Jacqueline Wood did not attend Buckland House School and arguably had the harder job of the two authors in conjuring up the atmosphere of the stately home and its place in the overall plot. So, what are her impressions after having been so deeply involved in the lives of those that lived there, and more intriguingly, what were her own experiences of school life by comparison?

What impression did you obtain of Buckland House as you read and talked about it?

I was captivated by Buckland House, and although I haven’t yet been there, it feels as if I have and it already holds a special place in my heart. Long before we even started to write the book, Mark would tell me anecdotes of his life at the school and as I began research on the book I was quickly drawn into its history. I have always been fascinated by old buildings, particularly the idea that so many generations of people have passed through one place. So, when we wrote about the house, covering three eras, I was delighted. I would therefore like to alter Churchill’s quote to “We shape our buildings, thereafter they shape generations.”

When we were contacted by the Buckland alumni Facebook group shortly after publication, I got a real sense of community from the stories that they shared about their time there. They were all so enthusiastic about going back to visit the house again too. It really made me wish that I’d been a pupil there!

What was your favourite lesson at school and why?

English. I was captivated by stories from a very young age and remember sitting on the carpet in Primary school listening to my teacher read. She wore a crystal pendant which sparkled with the colours of the rainbow as she moved; this made story time even more magical.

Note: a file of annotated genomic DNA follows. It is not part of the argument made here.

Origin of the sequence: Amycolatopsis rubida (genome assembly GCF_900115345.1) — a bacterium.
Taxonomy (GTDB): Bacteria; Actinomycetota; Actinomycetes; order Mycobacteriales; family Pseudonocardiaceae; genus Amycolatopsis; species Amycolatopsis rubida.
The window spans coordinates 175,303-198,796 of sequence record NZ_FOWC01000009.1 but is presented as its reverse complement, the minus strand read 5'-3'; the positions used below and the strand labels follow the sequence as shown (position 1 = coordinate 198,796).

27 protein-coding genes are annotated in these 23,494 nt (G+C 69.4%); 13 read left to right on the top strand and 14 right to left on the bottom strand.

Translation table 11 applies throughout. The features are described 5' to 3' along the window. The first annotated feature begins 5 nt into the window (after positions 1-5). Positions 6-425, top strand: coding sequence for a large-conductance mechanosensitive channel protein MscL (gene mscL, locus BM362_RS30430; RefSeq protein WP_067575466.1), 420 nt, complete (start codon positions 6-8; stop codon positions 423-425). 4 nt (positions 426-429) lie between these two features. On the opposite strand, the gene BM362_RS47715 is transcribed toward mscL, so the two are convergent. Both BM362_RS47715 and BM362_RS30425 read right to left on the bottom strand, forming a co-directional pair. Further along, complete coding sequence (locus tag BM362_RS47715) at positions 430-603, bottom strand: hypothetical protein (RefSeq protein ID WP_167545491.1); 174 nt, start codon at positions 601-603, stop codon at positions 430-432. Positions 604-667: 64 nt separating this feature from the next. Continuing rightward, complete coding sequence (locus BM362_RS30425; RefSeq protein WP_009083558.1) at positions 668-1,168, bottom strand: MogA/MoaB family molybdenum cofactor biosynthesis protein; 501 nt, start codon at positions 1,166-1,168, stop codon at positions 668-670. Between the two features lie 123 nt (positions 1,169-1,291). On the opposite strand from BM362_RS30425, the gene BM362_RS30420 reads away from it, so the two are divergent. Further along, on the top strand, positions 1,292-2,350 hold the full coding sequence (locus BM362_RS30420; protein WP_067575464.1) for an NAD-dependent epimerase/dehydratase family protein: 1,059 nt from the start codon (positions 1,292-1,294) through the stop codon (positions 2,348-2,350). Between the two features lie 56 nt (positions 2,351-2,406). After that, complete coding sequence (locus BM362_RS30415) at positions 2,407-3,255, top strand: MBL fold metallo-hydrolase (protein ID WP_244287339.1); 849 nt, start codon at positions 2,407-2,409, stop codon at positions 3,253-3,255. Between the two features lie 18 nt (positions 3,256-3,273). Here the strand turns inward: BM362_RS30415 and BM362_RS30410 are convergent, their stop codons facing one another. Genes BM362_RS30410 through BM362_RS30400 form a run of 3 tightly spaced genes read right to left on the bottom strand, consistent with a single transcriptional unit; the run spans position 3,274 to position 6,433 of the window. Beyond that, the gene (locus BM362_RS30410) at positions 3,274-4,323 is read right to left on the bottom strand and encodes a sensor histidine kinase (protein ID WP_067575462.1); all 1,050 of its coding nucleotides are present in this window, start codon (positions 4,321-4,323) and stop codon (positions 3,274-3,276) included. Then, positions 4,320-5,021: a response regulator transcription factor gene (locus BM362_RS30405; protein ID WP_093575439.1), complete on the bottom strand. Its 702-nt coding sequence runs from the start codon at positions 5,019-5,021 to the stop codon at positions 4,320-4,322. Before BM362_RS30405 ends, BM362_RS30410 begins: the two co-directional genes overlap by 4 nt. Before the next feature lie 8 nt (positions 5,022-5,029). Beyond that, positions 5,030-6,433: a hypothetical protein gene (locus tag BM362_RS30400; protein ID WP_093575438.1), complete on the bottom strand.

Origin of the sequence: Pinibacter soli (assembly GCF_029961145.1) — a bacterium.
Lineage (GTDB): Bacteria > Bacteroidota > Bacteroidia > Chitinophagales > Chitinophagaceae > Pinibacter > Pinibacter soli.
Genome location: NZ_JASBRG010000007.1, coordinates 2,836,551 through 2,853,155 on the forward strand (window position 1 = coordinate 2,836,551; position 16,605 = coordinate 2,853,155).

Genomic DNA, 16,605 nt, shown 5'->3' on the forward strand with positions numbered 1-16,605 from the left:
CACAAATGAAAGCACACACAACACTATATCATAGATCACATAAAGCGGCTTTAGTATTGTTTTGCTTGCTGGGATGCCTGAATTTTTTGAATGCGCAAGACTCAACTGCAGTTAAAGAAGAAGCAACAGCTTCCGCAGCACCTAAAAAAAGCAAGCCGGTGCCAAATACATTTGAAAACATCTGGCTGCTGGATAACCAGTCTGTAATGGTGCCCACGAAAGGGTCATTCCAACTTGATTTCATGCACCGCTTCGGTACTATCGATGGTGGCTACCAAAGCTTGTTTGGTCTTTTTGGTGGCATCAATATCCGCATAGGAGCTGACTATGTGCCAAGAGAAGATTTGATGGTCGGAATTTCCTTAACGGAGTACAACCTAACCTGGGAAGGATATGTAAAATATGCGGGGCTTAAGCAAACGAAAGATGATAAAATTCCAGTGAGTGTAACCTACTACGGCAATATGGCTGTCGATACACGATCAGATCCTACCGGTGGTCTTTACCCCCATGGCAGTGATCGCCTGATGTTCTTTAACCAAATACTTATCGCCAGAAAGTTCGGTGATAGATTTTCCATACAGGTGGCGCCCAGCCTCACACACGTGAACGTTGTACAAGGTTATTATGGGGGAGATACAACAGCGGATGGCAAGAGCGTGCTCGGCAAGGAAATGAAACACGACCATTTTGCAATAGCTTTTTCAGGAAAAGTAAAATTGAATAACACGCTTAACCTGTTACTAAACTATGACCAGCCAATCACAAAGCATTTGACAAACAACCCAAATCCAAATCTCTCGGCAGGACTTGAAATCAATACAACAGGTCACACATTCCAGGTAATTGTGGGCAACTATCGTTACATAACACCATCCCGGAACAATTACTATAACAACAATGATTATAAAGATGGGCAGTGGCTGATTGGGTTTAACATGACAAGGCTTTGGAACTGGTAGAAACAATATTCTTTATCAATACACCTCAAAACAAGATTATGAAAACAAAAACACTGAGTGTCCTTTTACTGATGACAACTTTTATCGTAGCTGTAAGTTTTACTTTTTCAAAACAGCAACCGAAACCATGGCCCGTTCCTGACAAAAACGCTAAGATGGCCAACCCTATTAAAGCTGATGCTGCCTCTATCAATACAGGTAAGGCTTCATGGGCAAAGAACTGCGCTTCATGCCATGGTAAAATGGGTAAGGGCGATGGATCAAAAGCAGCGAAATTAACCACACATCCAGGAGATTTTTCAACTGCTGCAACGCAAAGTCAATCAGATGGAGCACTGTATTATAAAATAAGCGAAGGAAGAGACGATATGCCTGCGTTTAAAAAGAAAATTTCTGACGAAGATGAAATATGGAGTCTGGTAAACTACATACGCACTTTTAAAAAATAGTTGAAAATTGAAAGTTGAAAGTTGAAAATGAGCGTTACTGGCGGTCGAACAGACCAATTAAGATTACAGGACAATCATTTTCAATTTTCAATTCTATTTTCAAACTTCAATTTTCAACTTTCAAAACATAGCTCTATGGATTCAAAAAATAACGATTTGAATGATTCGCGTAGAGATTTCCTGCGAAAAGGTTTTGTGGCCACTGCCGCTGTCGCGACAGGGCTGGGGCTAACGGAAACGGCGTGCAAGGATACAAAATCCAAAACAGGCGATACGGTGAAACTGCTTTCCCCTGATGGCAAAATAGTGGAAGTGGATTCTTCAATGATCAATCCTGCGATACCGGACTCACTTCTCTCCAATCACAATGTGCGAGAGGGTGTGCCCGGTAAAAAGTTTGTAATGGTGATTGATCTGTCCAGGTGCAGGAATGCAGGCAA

I enjoyed having the opportunity to write my own stories, the power to create worlds out of words is magic in itself.

And your least favourite lesson and why?

Maths. I always struggled with Maths. At middle school I had a very strict teacher who terrified me. I would stand at his desk, completely terrified, and he would ask me simple questions which I would be unable to answer. It was as if a wall had come down between us. He once told my mother, in front of me, that I was no good at mental arithmetic and that damaging comment stayed with me for many years afterwards.

Who were your inspirational teachers? And do you think they would have been out of place in a boarding environment?

One teacher springs immediately to mind; my form teacher at middle school, Mrs Commander. She also taught needlework. She was from India, and walked with a very proud bearing. Not many of the children liked her because she was strict. I loved her. As we sat sewing she would tell us tales of her childhood in India, it was fascinating. She was strict but gentle. She definitely wouldn’t have been out of place in a boarding school system.

She had a clever way of managing things. One wet playtime the naughtiest boy in the class, who annoyingly sat next to me, got up and drew some boobs on the blackboard. When Mrs Commander returned, the class sat petrified. She calmly walked up to the board, stared at if for a minute, then disappeared out of the room again. Nobody moved. When she returned, she said to the boy beside me, “Shaun, this is clearly your artwork and as it so badly drawn you will be spending lunchtime in Mr Brown’s classroom with a biology book, so you can at least learn to draw things like this correctly!”

So much print is often given up to describe punishment at private schools, so what were the harsher forms of punishment at a state school in your day?

At middle school, there was the plimsoll. This lived in the Headmaster’s office, but I don’t think he ever actually used it. He was such a kind, gentle man that I can’t imagine him using any type of force. But when we went into his office to do our reading assessments we could see that the plimsoll really existed. I think that was deterrent enough. Although corporal punishment wasn’t banned in state schools until 1987, I don’t remember anyone talking about the cane at secondary school. We had a house system, prefects and detentions.